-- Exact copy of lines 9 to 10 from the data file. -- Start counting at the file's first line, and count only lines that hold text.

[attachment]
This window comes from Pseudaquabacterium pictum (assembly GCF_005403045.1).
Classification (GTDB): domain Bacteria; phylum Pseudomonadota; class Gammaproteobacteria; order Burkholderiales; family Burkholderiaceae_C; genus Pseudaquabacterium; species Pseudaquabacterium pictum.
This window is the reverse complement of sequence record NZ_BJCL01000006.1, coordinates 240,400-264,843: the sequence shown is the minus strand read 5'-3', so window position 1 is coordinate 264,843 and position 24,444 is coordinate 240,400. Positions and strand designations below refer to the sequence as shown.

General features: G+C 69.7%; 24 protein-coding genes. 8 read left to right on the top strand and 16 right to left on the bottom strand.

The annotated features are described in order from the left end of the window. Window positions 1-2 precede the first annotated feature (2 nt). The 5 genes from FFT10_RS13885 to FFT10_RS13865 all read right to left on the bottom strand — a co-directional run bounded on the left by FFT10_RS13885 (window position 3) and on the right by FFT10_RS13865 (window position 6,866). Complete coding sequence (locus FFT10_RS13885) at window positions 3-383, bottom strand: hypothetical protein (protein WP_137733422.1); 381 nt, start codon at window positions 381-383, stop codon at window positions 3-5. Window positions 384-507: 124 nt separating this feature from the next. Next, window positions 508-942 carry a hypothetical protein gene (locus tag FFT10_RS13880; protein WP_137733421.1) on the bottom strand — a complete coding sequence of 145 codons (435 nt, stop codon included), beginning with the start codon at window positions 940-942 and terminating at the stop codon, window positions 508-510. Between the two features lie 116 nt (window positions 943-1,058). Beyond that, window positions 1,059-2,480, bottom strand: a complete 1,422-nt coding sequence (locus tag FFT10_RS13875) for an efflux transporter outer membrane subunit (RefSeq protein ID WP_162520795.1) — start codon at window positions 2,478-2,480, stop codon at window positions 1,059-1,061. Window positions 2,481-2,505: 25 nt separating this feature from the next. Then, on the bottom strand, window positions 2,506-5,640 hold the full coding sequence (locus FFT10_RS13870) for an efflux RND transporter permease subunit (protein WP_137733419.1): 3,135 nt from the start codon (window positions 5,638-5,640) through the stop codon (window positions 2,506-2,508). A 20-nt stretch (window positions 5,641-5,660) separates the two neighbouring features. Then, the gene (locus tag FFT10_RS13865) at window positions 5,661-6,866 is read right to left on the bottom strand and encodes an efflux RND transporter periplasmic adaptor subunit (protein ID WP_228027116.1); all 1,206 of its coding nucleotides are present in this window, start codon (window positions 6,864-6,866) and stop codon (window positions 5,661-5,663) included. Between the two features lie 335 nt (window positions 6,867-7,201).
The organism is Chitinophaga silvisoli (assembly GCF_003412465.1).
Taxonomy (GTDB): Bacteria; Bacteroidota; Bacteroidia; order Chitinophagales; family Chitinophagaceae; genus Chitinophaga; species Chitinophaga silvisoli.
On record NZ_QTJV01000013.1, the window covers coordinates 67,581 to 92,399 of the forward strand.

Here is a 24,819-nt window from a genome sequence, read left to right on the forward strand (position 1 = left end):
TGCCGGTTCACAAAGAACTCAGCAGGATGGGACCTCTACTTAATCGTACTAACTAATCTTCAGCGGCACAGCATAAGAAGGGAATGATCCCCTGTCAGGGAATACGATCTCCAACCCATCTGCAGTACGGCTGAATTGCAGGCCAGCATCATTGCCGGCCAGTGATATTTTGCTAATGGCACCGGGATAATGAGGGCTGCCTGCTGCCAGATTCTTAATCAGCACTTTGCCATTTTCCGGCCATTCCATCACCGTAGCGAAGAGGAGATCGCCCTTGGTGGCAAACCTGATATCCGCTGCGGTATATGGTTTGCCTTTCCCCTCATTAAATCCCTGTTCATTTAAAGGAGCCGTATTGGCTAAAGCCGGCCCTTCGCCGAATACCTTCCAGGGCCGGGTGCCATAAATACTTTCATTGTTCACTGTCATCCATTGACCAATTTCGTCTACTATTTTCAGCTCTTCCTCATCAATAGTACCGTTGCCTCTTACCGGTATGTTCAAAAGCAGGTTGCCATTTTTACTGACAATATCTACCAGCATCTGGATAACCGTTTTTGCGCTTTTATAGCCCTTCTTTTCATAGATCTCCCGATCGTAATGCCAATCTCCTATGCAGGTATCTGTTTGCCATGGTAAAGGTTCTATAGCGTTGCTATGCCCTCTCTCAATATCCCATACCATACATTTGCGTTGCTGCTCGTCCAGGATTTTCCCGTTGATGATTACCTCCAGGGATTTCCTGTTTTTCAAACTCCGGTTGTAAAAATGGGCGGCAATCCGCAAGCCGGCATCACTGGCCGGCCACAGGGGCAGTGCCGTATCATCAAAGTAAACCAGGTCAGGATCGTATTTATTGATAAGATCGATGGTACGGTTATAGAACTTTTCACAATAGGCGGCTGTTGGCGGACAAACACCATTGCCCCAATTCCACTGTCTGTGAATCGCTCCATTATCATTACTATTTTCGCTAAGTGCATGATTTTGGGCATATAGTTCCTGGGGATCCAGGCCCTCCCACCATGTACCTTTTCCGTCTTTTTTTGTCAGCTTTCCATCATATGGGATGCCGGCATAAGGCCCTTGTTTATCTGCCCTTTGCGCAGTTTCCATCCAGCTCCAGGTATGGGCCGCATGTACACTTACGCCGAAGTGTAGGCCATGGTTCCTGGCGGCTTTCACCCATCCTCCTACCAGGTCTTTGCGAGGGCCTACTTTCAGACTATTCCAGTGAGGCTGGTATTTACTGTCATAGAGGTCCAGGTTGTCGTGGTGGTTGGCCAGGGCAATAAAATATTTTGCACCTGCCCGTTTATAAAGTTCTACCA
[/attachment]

Here is a 24,819-nt window from a genome sequence, read left to right on the forward strand (position 1 = left end):
TGCCGGTTCACAAAGAACTCAGCAGGATGGGACCTCTACTTAATCGTACTAACTAATCTTCAGCGGCACAGCATAAGAAGGGAATGATCCCCTGTCAGGGAATACGATCTCCAACCCATCTGCAGTACGGCTGAATTGCAGGCCAGCATCATTGCCGGCCAGTGATATTTTGCTAATGGCACCGGGATAATGAGGGCTGCCTGCTGCCAGATTCTTAATCAGCACTTTGCCATTTTCCGGCCATTCCATCACCGTAGCGAAGAGGAGATCGCCCTTGGTGGCAAACCTGATATCCGCTGCGGTATATGGTTTGCCTTTCCCCTCATTAAATCCCTGTTCATTTAAAGGAGCCGTATTGGCTAAAGCCGGCCCTTCGCCGAATACCTTCCAGGGCCGGGTGCCATAAATACTTTCATTGTTCACTGTCATCCATTGACCAATTTCGTCTACTATTTTCAGCTCTTCCTCATCAATAGTACCGTTGCCTCTTACCGGTATGTTCAAAAGCAGGTTGCCATTTTTACTGACAATATCTACCAGCATCTGGATAACCGTTTTTGCGCTTTTATAGCCCTTCTTTTCATAGATCTCCCGATCGTAATGCCAATCTCCTATGCAGGTATCTGTTTGCCATGGTAAAGGTTCTATAGCGTTGCTATGCCCTCTCTCAATATCCCATACCATACATTTGCGTTGCTGCTCGTCCAGGATTTTCCCGTTGATGATTACCTCCAGGGATTTCCTGTTTTTCAAACTCCGGTTGTAAAAATGGGCGGCAATCCGCAAGCCGGCATCACTGGCCGGCCACAGGGGCAGTGCCGTATCATCAAAGTAAACCAGGTCAGGATCGTATTTATTGATAAGATCGATGGTACGGTTATAGAACTTTTCACAATAGGCGGCTGTTGGCGGACAAACACCATTGCCCCAATTCCACTGTCTGTGAATCGCTCCATTATCATTACTATTTTCGCTAAGTGCATGATTTTGGGCATATAGTTCCTGGGGATCCAGGCCCTCCCACCATGTACCTTTTCCGTCTTTTTTTGTCAGCTTTCCATCATATGGGATGCCGGCATAAGGCCCTTGTTTATCTGCCCTTTGCGCAGTTTCCATCCAGCTCCAGGTATGGGCCGCATGTACACTTACGCCGAAGTGTAGGCCATGGTTCCTGGCGGCTTTCACCCATCCTCCTACCAGGTCTTTGCGAGGGCCTACTTTCAGACTATTCCAGTGAGGCTGGTATTTACTGTCATAGAGGTCCAGGTTGTCGTGGTGGTTGGCCAGGGCAATAAAATATTTTGCACCTGCCCGTTTATAAAGTTCTACCA